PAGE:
How to Make Vinyl Siding Look Good

Let’s face it: vinyl siding often looks bad. At its worst, vinyl siding can appear cheap and impermanent. Because of this, it has developed a bad reputation with a lot of people, and they reflexively try to avoid it.

But vinyl siding has many benefits. It is relatively inexpensive to install, easy to maintain and easy to repair. It’s durable and comes in a wide variety of colors.

Vinyl siding is definitely not appropriate for all cladding applications. But for many homeowners, condominium trustees, and facilities managers vinyl siding can fill a need for a high-value, long-lasting easy-to-maintain wall cladding material.

If vinyl siding makes sense for your project in every way except for how it looks, then this post is for you. Over the course of several successful projects I’ve learned how to make vinyl siding look good. Now I’m going to share those tips and tricks with you.

Note: this post is generally focused on clapboard-style vinyl siding, but many of the tips are also applicable to other styles like those that imitate cedar shakes or shingles.

Existing wood clapboard siding.
New vinyl siding and PVC trim.

Reduce the impact of seams.

A telltale giveaway of vinyl siding is the vertical seams between panels. Vinyl siding is manufactured in panels that are two “boards” high. Since the vertical seams therefore go across two rows of “boards,” and the panels lap over one another, they stand out to the eye much more than single-height butt joints in traditional wood clapboards.

There are several strategies to reduce the impact of vinyl siding seams: create fewer seams, don’t stair step seams, and orient the seams properly.

Use Fewer Seams

To reduce the number of seams, use longer vinyl siding panels. Typical panels are 12’ in length, but panels up to 25’ are available. When specifying a project you can specify a percentage of longer panels which will allow the installers to maximize the panel runs and minimize the number of seams.

Don’t Stair-Step Seams

Where seams can’t be avoided, locate them carefully. First of all don’t stair-step seams. In other words, seams should be randomly offset at each course. The stair-step pattern that many installers use stands out.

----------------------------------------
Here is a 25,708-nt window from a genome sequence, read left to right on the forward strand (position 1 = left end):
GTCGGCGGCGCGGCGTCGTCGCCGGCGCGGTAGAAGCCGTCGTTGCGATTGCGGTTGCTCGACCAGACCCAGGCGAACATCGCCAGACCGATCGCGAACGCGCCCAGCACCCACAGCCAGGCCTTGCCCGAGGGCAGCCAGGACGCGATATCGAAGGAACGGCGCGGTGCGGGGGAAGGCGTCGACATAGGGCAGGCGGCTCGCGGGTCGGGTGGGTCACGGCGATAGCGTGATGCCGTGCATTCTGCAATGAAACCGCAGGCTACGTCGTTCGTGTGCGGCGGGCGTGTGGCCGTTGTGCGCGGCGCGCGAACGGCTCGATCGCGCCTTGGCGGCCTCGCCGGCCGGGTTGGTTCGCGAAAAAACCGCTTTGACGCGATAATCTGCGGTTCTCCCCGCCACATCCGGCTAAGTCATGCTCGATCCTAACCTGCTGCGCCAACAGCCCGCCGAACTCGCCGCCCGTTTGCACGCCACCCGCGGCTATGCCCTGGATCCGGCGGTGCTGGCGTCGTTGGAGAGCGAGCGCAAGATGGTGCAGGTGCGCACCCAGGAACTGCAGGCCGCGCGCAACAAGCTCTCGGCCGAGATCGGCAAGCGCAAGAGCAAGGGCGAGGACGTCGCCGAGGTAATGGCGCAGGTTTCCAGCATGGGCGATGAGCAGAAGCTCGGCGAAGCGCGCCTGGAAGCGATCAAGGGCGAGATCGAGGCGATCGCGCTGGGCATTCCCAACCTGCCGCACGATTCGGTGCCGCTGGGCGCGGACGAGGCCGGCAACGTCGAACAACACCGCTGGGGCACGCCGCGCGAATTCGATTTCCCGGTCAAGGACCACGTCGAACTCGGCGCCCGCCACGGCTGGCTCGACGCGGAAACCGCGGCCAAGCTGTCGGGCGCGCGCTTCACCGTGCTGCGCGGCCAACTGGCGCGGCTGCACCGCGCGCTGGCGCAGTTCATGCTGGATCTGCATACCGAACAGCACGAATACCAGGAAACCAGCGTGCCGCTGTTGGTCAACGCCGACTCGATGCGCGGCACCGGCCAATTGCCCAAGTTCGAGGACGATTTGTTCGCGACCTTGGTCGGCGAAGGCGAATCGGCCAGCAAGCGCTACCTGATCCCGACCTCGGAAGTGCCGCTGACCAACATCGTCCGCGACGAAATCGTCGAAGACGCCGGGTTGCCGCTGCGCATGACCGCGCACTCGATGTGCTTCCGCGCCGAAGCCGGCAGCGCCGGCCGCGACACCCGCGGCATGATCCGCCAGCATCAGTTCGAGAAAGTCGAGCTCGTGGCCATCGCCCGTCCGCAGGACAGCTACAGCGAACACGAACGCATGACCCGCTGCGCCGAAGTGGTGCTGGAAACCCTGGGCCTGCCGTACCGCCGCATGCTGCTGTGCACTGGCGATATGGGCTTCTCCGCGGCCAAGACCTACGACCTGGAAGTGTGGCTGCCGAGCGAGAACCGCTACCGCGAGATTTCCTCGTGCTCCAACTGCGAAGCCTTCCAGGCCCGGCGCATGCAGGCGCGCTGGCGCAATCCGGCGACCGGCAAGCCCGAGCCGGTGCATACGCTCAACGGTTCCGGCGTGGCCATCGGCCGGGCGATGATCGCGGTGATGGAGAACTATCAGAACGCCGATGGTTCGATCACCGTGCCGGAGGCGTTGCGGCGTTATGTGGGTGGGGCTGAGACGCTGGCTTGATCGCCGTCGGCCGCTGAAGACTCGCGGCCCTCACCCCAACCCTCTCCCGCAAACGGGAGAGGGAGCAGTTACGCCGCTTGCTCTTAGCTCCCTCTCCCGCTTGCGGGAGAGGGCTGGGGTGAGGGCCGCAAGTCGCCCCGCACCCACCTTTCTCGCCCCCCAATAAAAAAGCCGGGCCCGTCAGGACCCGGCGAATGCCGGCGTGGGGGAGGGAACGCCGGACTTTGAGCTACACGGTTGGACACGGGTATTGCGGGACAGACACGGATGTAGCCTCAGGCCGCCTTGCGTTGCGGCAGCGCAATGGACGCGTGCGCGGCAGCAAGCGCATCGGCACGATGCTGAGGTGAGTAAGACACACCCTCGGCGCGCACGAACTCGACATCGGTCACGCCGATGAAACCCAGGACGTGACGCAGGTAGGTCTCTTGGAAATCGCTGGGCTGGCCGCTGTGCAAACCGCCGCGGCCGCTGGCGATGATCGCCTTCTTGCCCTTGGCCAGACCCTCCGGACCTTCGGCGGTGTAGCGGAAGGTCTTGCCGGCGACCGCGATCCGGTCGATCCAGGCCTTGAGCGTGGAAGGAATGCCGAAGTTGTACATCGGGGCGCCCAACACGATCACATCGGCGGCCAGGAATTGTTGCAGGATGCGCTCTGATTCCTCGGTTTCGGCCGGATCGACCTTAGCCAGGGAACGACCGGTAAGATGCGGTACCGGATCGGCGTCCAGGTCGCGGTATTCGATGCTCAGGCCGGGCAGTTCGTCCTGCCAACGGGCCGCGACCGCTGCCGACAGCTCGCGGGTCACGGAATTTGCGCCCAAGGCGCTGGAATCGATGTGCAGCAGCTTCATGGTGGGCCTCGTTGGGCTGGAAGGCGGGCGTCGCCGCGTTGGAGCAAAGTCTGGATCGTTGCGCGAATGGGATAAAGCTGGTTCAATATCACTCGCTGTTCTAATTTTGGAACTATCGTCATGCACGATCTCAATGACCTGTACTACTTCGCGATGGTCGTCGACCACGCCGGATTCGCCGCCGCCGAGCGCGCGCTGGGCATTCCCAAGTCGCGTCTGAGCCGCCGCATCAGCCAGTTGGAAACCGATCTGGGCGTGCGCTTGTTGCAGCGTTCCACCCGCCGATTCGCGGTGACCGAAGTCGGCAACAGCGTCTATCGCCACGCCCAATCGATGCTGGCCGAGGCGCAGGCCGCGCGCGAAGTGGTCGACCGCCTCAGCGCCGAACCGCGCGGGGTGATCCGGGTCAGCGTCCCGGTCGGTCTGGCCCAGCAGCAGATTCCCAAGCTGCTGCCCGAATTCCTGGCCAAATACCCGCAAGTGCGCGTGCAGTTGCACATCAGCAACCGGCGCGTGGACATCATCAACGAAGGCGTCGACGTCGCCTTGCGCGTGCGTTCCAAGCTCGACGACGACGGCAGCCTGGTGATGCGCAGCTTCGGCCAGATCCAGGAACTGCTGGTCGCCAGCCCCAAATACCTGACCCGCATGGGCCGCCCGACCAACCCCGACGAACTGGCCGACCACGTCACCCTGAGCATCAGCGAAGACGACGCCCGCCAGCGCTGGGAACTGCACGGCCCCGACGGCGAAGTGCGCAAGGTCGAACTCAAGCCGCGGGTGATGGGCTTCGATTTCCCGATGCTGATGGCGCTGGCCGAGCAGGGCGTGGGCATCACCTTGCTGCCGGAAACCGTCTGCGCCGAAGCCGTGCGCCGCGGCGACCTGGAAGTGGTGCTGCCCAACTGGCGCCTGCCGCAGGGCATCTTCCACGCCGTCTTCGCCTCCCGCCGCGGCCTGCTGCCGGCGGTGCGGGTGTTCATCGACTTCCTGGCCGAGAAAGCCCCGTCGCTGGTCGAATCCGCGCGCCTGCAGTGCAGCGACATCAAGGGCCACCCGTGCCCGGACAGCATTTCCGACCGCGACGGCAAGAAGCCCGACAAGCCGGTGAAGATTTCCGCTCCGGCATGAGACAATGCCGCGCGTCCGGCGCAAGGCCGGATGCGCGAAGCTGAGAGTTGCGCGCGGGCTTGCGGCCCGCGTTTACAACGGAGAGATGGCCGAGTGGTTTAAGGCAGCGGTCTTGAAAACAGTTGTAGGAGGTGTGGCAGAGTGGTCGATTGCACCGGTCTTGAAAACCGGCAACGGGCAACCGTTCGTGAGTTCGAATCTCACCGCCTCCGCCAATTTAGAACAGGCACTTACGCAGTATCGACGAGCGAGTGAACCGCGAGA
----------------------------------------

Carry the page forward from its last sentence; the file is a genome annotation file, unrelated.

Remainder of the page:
Orient Seams Properly

When deciding where to seam vinyl siding, consider the angle it will be viewed from most often. Place seams so that the “open” end faces away from the side viewed most often.

For example, vinyl siding seams on the sides of the building should generally “open” towards the back since most often they’ll be viewed from the front.

Use Less J-Channel

J-channel is a clear giveaway of vinyl siding. It is a vinyl accessory that, when viewed from the end, looks like a ‘J’. It’s often used at window and door perimeters, corners, rakes and other edges of the main vinyl siding panels.

Vinyl siding needs to be installed into some type of “pocket” at its edges. But that pocket does not have to be J-channel. Instead of J-channel, use rabbeted cellular PVC trim boards or trim that is manufactured with an integral pocket to accept the vinyl siding.

Rabbeted trim or trim with a pocket creates a look that is much more similar to traditional wood detailing and it eliminates J-channel. It can be used at windows, corners, rakes and most places that J-channel would traditionally be used.

One note on using rabbeted trim: if the trim doesn’t include an integral back leg, you should also use some kind of protection layer for the underlayment behind the vinyl. The underlayment is likely sensitive to ultraviolet light (i.e. sunlight) and without protection it can be damaged from long term exposure. This protection can be easily created with a strip of sheet metal or UV-stable flashing tape.

Use High Quality Materials

Vinyl siding is available from many suppliers and in many different styles and grades. Key factors that go into creating a better looking installation are:

  • panel thickness (thicker is better)
  • color options (some manufacturers also offer multi-tone options)
  • panel texture (some are more varied and natural-looking than others)

The highest quality vinyl siding is still one of the most economical siding options overall, so it usually makes sense to upgrade from the “budget” options.

In addition to the siding itself, using high quality trim boards and other related materials (underlayment, tapes, sealants, etc.) will go a long way to making the overall installation look good and last a long time.

Allow for Movement

Vinyl siding moves a lot with changes in temperature. If that movement is restrained, the panels tend to buckle which looks terrible.

Avoid buckled siding by allowing the panels the freedom to move. The panels should be “hung” on the wall rather than nailed tight. This requires careful hand nailing.

There should also be gaps at the ends of panel runs, where they terminate at windows or corners. These gaps should sized carefully, with consideration for the season the panels are being installed. If it’s cold and the panels are likely to expand, leave more space. If it’s hot and they’re likely to contract, leave less.

Summary

Vinyl siding can be a durable, low maintenance and economical choice for exterior wall cladding. By installing it with care it can also achieve acceptable aesthetic results for many applications.

Existing wood clapboard siding.
New vinyl siding and PVC trim.

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